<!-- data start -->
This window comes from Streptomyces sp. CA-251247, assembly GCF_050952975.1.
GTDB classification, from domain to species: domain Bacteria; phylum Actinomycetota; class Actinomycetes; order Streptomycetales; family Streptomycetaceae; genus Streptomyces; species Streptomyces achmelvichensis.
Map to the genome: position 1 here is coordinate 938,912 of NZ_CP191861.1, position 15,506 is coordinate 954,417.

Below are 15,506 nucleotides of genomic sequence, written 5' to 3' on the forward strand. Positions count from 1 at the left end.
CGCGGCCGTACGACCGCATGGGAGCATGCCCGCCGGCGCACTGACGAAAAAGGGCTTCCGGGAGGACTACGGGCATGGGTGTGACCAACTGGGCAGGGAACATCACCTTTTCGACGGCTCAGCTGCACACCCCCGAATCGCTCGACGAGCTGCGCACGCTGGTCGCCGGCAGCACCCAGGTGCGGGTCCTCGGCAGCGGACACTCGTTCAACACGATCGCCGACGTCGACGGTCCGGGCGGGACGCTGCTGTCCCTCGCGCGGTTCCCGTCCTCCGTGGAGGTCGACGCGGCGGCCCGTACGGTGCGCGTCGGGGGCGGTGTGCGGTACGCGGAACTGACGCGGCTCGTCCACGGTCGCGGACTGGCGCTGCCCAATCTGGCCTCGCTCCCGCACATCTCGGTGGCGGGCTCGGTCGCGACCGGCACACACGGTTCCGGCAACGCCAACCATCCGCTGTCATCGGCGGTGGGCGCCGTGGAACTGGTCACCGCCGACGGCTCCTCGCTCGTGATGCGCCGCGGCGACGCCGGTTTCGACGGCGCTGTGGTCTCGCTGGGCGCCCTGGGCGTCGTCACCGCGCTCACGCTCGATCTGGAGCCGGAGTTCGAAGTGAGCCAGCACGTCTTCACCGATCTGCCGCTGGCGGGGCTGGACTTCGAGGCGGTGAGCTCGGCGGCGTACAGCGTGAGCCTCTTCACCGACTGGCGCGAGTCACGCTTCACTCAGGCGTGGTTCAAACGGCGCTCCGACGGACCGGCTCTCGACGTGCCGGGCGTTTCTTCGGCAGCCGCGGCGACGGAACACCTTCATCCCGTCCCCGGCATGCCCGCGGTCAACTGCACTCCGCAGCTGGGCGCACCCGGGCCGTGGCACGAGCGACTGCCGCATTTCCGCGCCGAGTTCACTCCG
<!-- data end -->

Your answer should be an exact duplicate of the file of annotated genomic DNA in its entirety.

This window comes from Streptomyces sp. CA-251247, assembly GCF_050952975.1.
GTDB classification, from domain to species: domain Bacteria; phylum Actinomycetota; class Actinomycetes; order Streptomycetales; family Streptomycetaceae; genus Streptomyces; species Streptomyces achmelvichensis.
Map to the genome: position 1 here is coordinate 938,912 of NZ_CP191861.1, position 15,506 is coordinate 954,417.

Below are 15,506 nucleotides of genomic sequence, written 5' to 3' on the forward strand. Positions count from 1 at the left end.
CGCGGCCGTACGACCGCATGGGAGCATGCCCGCCGGCGCACTGACGAAAAAGGGCTTCCGGGAGGACTACGGGCATGGGTGTGACCAACTGGGCAGGGAACATCACCTTTTCGACGGCTCAGCTGCACACCCCCGAATCGCTCGACGAGCTGCGCACGCTGGTCGCCGGCAGCACCCAGGTGCGGGTCCTCGGCAGCGGACACTCGTTCAACACGATCGCCGACGTCGACGGTCCGGGCGGGACGCTGCTGTCCCTCGCGCGGTTCCCGTCCTCCGTGGAGGTCGACGCGGCGGCCCGTACGGTGCGCGTCGGGGGCGGTGTGCGGTACGCGGAACTGACGCGGCTCGTCCACGGTCGCGGACTGGCGCTGCCCAATCTGGCCTCGCTCCCGCACATCTCGGTGGCGGGCTCGGTCGCGACCGGCACACACGGTTCCGGCAACGCCAACCATCCGCTGTCATCGGCGGTGGGCGCCGTGGAACTGGTCACCGCCGACGGCTCCTCGCTCGTGATGCGCCGCGGCGACGCCGGTTTCGACGGCGCTGTGGTCTCGCTGGGCGCCCTGGGCGTCGTCACCGCGCTCACGCTCGATCTGGAGCCGGAGTTCGAAGTGAGCCAGCACGTCTTCACCGATCTGCCGCTGGCGGGGCTGGACTTCGAGGCGGTGAGCTCGGCGGCGTACAGCGTGAGCCTCTTCACCGACTGGCGCGAGTCACGCTTCACTCAGGCGTGGTTCAAACGGCGCTCCGACGGACCGGCTCTCGACGTGCCGGGCGTTTCTTCGGCAGCCGCGGCGACGGAACACCTTCATCCCGTCCCCGGCATGCCCGCGGTCAACTGCACTCCGCAGCTGGGCGCACCCGGGCCGTGGCACGAGCGACTGCCGCATTTCCGCGCCGAGTTCACTCCG